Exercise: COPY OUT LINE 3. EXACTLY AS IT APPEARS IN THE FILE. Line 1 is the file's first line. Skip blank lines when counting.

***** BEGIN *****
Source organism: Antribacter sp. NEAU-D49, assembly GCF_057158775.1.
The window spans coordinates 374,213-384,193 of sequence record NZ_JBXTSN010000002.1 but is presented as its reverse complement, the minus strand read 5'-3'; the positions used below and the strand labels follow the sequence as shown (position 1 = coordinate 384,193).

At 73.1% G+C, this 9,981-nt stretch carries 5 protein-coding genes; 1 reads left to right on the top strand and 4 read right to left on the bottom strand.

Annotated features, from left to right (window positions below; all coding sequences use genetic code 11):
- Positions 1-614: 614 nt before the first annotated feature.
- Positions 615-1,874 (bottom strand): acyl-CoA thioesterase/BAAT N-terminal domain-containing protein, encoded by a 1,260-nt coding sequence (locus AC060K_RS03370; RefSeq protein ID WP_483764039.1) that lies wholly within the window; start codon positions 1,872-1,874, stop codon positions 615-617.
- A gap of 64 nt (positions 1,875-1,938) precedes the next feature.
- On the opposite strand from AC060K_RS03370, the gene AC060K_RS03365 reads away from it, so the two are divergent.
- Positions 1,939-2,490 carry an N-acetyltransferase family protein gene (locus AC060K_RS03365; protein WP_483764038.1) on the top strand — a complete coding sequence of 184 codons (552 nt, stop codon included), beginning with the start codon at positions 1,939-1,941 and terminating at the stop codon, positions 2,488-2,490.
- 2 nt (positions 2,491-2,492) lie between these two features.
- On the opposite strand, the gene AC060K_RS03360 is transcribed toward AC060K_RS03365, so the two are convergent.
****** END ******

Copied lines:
At 73.1% G+C, this 9,981-nt stretch carries 5 protein-coding genes; 1 reads left to right on the top strand and 4 read right to left on the bottom strand.